The cost of burials, cremations and school meals could all soar as Highland Council battles to slash its spending by tens of millions of pounds.
The leaders of the local authority’s ruling administration have also proposed axing hundreds of jobs – including secondary teachers’ posts.
Libraries, swimming pools and community grants will be spared cuts if the plans are agreed – but only for this year.
Even if the coalition’s proposals are approved next week, the council still needs to find £13million of extra savings over the next four years.
The Educational Institute of Scotland said last night it was “worried” about the potential consequences of the planned cuts on children in the Highlands.
The council originally said it had to cut spending by £64million from 2015-19. However, after a detailed review, this figure has been revised to £55million.
The administration – made up of SNP, Liberal Democrat and Labour members – has outlined proposals to save £42million, leaving a gap of £13million to be found in later years.
Next week, the council will be asked to agree the first set of measures, which involve £17.9million of cuts in 2015-16.
Details of proposals for the following three years are also set out, amounting to the loss of 314.2 full-time equivalent (FTE) posts between 2015-19.
Budget leader Councillor Maxine Smith said that it was hoped the jobs would be shed by not filling vacancies and avoiding compulsory redundancies where possible.
She added: “We do not have a choice but to make cuts as we do not have the money to go round.”
She added that education was protected from the brunt of the spending squeeze, with just 2.2% being removed from the sector.
The council tax freeze would continue, despite calls from the Independent group to scrap it.
The rate for a band D house would be £1,163.
Last night, the deputy leader of the Independent opposition group Councillor Jaci Douglas said members were unhappy with some of the proposals and would table alternatives.
She said: “The cuts will have a negative impact on the community. We worry that it will be frontline workers that are affected and that we will lose jobs from towns and villages.”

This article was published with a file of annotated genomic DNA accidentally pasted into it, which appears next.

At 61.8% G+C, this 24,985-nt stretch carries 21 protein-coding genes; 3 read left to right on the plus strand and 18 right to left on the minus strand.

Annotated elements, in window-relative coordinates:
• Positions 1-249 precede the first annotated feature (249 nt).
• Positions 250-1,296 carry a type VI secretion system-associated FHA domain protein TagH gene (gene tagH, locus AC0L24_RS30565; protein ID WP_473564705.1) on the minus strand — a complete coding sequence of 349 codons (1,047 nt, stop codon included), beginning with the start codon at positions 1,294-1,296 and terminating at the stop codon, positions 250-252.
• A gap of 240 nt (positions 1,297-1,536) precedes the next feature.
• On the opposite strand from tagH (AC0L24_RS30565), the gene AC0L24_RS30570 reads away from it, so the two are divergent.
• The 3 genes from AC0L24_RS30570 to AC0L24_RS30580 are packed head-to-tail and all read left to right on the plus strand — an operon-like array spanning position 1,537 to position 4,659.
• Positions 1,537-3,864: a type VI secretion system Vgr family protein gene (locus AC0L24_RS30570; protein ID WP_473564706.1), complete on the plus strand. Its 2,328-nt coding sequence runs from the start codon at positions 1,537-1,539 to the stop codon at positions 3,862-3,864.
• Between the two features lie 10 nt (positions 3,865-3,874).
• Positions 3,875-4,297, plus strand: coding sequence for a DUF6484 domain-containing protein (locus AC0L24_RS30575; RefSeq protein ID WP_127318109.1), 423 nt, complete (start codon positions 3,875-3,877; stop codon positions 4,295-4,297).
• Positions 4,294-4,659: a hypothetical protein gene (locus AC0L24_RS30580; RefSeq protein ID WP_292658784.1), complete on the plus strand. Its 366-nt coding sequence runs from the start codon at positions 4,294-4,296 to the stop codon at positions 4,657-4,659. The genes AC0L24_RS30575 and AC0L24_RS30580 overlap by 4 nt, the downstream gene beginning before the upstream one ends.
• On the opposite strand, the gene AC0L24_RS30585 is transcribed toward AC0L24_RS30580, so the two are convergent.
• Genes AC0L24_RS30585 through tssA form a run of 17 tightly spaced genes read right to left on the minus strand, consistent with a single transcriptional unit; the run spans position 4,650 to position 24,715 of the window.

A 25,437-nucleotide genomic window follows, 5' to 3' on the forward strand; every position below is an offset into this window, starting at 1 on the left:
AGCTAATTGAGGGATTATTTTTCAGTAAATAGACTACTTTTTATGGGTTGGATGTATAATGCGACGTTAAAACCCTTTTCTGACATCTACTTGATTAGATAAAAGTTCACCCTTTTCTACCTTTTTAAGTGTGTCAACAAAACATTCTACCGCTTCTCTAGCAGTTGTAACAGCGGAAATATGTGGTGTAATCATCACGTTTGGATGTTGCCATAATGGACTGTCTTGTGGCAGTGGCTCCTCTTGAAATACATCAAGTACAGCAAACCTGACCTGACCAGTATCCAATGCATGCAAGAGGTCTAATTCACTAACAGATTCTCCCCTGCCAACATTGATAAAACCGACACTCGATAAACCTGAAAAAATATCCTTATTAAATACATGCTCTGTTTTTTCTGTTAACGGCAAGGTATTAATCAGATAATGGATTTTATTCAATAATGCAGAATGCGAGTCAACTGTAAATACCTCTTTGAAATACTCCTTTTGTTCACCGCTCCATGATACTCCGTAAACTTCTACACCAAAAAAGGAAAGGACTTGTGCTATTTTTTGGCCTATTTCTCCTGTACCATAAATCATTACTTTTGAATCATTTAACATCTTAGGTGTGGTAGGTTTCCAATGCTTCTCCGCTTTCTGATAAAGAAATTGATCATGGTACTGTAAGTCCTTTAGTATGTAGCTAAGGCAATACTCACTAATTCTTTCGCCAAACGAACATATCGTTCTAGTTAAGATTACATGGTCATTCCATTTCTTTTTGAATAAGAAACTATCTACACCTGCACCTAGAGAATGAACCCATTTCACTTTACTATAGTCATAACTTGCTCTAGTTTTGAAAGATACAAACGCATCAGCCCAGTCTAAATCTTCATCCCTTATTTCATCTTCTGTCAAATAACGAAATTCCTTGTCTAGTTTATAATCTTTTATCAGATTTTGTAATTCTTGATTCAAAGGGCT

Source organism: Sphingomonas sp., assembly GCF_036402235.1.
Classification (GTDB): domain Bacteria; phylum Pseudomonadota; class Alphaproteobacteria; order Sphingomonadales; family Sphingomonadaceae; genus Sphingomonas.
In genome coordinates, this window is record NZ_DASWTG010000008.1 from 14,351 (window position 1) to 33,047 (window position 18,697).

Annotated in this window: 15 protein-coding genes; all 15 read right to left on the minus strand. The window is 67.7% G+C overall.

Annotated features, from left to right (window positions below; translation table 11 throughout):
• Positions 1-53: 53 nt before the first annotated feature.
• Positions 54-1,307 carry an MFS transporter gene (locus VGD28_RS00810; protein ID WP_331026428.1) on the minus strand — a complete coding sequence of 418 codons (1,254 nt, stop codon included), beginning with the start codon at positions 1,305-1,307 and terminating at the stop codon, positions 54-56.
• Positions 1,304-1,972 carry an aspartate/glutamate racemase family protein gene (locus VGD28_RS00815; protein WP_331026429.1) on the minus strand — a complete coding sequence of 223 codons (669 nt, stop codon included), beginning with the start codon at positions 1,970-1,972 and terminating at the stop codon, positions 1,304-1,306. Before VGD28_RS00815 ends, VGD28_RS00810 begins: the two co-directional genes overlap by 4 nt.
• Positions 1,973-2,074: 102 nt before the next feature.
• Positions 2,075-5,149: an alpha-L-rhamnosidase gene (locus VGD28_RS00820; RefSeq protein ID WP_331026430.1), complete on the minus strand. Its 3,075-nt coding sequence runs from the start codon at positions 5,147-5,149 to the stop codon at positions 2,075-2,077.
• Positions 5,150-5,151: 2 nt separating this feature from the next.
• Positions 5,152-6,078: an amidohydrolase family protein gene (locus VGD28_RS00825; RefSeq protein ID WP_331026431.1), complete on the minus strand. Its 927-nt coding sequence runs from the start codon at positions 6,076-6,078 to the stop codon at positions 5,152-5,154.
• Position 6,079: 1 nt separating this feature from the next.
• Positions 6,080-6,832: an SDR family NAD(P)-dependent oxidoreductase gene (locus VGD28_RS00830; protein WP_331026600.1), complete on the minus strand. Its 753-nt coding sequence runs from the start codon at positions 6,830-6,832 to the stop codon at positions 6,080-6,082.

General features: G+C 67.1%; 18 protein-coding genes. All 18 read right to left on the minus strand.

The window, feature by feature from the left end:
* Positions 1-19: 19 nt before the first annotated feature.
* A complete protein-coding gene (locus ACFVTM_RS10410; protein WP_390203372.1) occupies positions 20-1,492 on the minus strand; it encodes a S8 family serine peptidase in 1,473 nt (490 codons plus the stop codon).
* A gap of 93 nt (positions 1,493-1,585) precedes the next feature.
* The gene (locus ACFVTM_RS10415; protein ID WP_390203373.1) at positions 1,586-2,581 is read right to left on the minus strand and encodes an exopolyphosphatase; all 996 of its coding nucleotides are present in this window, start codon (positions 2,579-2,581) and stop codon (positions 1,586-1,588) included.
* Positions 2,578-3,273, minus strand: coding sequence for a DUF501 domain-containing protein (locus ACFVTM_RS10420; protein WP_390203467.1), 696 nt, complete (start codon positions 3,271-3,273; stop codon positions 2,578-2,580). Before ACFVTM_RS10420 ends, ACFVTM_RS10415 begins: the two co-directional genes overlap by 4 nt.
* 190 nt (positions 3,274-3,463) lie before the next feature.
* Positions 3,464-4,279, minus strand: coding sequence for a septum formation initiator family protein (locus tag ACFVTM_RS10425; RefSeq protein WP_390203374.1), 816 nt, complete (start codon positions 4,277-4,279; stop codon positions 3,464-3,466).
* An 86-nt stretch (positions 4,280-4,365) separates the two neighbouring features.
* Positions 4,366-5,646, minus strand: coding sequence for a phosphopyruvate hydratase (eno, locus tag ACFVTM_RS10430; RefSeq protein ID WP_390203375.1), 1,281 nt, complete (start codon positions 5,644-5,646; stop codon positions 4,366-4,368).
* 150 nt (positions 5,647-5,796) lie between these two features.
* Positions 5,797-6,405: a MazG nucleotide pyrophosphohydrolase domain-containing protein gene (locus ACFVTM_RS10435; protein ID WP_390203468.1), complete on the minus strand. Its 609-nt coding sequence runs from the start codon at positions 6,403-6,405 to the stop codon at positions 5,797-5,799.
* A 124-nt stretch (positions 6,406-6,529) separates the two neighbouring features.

The long list of proposals touches every department of the council.
Nearly 60 FTE posts will be lost from secondary schools across the region through various cost-cutting measures.
They include proposals to reduce teaching staff by 1% across the board, moving to standard 33-period weeks and using more technology to deliver certain courses.
Any secondary school which is overstaffed will also lose its extra teachers.
These four proposals would save £2.3million.
The cost of school meals would also rise by 10p every year.
Burial fees would rise from £505 to £775 in four years – an increase of more than 50%.
Similarly, the cost of cremations would jump from £580 to £850 – a 47% increase – and the cost of a single burial lair would go up by half, from £479 to £715 in 2018-19.
The administration estimates that the three proposals would raise an extra £1.31million.
A total of £150,000 would be saved by cutting verges only once a year, which could have implications for road safety.
Changes to road gritting are also proposed to save £600,000, including setting an “overnight traffic flow threshold” suggested to determine which roads get a pre-cautionary treatment.
Car parking is also under the microscope, with charging to be introduced on Sundays.
It is thought that this measure, which would affect Inverness’s Rose Street car park and others in the city centre and Fort William, could raise £95,000 for the council.
There is also a proposal to introduce weekend charging at the car park at the council’s own Glenurquhart Road headquarters to raise £20,000, although officials say that this could have an impact on free parking next door at Eden Court Theatre.